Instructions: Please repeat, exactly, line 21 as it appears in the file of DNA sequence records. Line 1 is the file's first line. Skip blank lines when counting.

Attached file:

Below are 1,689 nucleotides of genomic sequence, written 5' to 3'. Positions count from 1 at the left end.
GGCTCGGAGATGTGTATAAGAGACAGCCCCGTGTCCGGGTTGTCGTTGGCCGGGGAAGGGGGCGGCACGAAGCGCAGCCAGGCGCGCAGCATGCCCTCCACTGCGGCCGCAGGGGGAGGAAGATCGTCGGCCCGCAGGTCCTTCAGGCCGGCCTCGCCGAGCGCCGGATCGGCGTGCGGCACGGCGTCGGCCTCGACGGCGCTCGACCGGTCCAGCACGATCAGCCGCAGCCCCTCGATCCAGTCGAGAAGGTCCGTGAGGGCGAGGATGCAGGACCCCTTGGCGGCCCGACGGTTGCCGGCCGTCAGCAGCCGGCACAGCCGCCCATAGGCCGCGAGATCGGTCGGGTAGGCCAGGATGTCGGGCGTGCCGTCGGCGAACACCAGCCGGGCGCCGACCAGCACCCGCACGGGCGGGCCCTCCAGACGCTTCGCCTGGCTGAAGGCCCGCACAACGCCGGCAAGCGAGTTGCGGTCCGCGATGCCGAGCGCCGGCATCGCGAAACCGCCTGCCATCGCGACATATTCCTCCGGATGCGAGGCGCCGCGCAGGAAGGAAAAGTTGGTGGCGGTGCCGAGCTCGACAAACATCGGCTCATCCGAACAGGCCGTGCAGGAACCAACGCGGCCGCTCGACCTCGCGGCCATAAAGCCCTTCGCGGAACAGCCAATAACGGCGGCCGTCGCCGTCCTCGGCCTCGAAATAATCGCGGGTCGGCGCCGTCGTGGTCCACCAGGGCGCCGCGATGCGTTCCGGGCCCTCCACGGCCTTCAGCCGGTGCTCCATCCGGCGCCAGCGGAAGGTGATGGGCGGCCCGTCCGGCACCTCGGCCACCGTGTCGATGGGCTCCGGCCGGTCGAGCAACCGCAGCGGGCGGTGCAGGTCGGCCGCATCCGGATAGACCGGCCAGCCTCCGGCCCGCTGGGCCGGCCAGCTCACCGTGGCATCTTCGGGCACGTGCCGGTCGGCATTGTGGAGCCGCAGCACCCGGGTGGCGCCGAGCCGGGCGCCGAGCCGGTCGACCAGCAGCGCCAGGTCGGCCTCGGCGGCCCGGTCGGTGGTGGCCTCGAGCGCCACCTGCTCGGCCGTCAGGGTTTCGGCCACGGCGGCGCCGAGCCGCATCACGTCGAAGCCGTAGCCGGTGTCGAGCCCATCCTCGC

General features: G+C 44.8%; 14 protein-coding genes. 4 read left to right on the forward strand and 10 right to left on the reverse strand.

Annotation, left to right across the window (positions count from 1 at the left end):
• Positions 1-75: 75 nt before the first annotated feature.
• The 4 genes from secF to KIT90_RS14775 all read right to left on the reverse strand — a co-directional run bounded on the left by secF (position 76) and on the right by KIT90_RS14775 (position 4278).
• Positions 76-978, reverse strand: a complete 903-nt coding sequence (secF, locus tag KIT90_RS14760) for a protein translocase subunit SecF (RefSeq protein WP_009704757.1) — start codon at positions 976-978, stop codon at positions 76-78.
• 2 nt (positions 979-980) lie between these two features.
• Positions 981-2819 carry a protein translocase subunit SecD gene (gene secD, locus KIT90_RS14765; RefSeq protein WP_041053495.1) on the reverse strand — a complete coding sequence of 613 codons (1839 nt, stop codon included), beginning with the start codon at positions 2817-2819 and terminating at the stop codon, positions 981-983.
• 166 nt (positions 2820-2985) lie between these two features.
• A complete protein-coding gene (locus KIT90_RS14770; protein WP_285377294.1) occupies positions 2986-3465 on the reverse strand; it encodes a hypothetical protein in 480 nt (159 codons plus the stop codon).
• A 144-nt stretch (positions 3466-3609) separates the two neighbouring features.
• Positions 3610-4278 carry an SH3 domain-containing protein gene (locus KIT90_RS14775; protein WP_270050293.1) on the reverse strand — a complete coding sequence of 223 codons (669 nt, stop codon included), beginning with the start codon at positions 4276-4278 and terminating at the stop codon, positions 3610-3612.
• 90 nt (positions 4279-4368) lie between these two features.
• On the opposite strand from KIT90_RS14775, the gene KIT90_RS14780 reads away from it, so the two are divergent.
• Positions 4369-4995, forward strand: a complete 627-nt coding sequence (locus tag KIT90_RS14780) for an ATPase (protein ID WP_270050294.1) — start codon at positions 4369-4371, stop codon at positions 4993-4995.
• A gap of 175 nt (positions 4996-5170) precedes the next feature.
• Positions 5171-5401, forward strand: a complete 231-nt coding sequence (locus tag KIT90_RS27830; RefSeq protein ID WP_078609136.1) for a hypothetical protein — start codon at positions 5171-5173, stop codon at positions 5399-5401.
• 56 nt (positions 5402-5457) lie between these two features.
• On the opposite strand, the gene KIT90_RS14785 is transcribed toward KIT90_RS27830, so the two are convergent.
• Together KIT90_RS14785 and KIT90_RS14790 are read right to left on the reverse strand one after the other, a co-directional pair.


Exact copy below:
• Together KIT90_RS14785 and KIT90_RS14790 are read right to left on the reverse strand one after the other, a co-directional pair.